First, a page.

Ever wonder how we make management decisions for wildlife? How do we find the best sites for wildlife overpasses in Banff, understand the home range of wolves, or identify essential habitat for endangered species like African painted dogs or the Canadian swift fox? How do we know the what the coyotes in Calgary eat, or why they get into conflict with people and pets? How are news media and interviews useful in understanding ecology and behaviour, and how do they affect our perceptions about wildlife?
In this course you will be introduced to various forms of research methods used to understand wildlife ecology, human perceptions of wildlife, and conservation decision making. This class will provide basic animal tracking skill development, including how to use tracks and skulls to distinguish species and make inferences about their ecology and behaviour. Gain insight into the secret world of wild dogs and their prey. Explore how media content analysis yields insight into human perception, affects our relationships with wild animals, and provides critical understanding of human-wildlife conflict, specifically with coyotes.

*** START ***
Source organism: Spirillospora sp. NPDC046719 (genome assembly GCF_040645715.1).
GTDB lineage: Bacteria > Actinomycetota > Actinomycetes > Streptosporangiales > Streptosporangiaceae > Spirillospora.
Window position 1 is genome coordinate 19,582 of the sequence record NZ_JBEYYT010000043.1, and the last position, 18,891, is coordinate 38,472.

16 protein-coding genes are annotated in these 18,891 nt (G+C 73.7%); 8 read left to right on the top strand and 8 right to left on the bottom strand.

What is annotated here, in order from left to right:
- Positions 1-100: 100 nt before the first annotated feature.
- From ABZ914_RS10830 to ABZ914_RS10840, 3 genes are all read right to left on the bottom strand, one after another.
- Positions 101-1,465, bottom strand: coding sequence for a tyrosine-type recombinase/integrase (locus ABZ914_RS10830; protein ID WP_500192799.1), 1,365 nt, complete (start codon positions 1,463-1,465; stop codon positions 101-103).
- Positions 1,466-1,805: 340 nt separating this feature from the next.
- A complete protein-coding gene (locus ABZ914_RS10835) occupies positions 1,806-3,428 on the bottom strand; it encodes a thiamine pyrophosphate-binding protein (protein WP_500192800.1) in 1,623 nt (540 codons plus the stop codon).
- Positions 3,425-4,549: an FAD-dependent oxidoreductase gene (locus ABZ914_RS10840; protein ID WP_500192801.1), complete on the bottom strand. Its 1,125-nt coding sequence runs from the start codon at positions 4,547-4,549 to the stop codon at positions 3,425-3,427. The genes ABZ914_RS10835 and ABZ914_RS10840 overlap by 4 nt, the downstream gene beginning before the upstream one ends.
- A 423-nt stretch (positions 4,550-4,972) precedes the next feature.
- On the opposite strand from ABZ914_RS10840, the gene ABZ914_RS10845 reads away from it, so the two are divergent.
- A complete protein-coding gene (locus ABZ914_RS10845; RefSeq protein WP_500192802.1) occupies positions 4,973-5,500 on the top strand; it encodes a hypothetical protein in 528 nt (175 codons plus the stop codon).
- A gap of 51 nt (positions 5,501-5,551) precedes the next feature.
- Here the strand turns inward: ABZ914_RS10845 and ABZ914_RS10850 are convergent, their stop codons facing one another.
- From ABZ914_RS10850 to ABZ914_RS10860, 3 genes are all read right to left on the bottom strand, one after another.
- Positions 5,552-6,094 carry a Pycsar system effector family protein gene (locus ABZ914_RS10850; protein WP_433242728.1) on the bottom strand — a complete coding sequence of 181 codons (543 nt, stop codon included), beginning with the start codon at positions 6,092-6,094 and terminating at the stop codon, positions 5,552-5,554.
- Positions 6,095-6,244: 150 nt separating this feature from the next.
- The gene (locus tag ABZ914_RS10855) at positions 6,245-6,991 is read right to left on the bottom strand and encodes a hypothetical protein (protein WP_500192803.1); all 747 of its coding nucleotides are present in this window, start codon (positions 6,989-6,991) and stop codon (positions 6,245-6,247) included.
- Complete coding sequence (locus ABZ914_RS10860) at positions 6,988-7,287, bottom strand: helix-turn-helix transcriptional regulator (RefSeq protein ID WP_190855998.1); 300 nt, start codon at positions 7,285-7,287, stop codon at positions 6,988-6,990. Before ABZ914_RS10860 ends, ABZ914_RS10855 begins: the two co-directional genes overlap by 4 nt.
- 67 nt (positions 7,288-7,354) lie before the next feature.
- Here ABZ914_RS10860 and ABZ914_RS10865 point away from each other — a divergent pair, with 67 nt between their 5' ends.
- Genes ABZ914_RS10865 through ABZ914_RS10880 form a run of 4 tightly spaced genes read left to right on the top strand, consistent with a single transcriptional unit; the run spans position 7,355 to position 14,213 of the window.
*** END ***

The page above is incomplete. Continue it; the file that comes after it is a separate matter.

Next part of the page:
All theory and hands-on instruction will be paired with regional case studies, including scientific research conducted in the Canid Conservation Science Lab at the University of Calgary. Examples of some of this research include:
- Home range analysis for wolves and painted dogs
- Long range movements of wolves from Banff to Idaho
- Identifying highway crossing sites for multiple carnivores and prey
- Designating critical habitat for the swift fox in Saskatchewan, Alberta, and Montana
- Use of island archipelagos by coastal wolves in BC
- Coyote diet and conflict in Calgary and Canada
- Results of our recent interview-based research documenting landowners' experiences with coyotes in the Foothills Parklands west of Calgary
Shelley Alexander is a Professor in the Department of Geography, University of Calgary. She has over 25 years of experience studying wild canids, specializing in wolves and coyotes, and is the Founder and Lead Scientist for the Foothills Coyote Initiative. Shelley is also specialist in geospatial analysis (GIS, Satellite imagery, and statistics) for conservation. Shelley’s research collaborations include: modelling swift fox critical habitat, assessing habitat selection of coastal wolves in BC, studying road effects on large carnivores in the Yucatan, MX, and examining human disturbance effects on painted dogs in Zimbabwe.